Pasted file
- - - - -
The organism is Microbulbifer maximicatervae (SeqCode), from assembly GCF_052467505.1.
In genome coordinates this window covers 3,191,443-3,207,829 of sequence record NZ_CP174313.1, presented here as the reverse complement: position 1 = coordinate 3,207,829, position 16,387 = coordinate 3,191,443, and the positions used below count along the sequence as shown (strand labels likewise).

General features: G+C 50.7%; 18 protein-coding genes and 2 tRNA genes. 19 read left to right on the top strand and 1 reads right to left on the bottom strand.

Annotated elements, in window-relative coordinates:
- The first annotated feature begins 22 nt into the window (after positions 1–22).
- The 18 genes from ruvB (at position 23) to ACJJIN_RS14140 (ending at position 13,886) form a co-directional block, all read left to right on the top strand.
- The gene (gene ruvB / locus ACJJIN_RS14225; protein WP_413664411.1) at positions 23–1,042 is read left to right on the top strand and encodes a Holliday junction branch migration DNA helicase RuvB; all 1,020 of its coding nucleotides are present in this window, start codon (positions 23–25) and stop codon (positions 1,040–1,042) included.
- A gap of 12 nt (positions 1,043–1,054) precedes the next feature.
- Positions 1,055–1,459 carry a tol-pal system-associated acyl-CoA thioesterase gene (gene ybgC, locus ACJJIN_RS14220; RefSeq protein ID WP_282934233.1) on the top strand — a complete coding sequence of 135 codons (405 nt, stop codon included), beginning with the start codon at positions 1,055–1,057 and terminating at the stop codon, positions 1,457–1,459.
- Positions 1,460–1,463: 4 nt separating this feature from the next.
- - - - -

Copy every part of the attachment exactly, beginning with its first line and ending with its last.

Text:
The organism is Microbulbifer maximicatervae (SeqCode), from assembly GCF_052467505.1.
In genome coordinates this window covers 3,191,443-3,207,829 of sequence record NZ_CP174313.1, presented here as the reverse complement: position 1 = coordinate 3,207,829, position 16,387 = coordinate 3,191,443, and the positions used below count along the sequence as shown (strand labels likewise).

General features: G+C 50.7%; 18 protein-coding genes and 2 tRNA genes. 19 read left to right on the top strand and 1 reads right to left on the bottom strand.

Annotated elements, in window-relative coordinates:
- The first annotated feature begins 22 nt into the window (after positions 1–22).
- The 18 genes from ruvB (at position 23) to ACJJIN_RS14140 (ending at position 13,886) form a co-directional block, all read left to right on the top strand.
- The gene (gene ruvB / locus ACJJIN_RS14225; protein WP_413664411.1) at positions 23–1,042 is read left to right on the top strand and encodes a Holliday junction branch migration DNA helicase RuvB; all 1,020 of its coding nucleotides are present in this window, start codon (positions 23–25) and stop codon (positions 1,040–1,042) included.
- A gap of 12 nt (positions 1,043–1,054) precedes the next feature.
- Positions 1,055–1,459 carry a tol-pal system-associated acyl-CoA thioesterase gene (gene ybgC, locus ACJJIN_RS14220; RefSeq protein ID WP_282934233.1) on the top strand — a complete coding sequence of 135 codons (405 nt, stop codon included), beginning with the start codon at positions 1,055–1,057 and terminating at the stop codon, positions 1,457–1,459.
- Positions 1,460–1,463: 4 nt separating this feature from the next.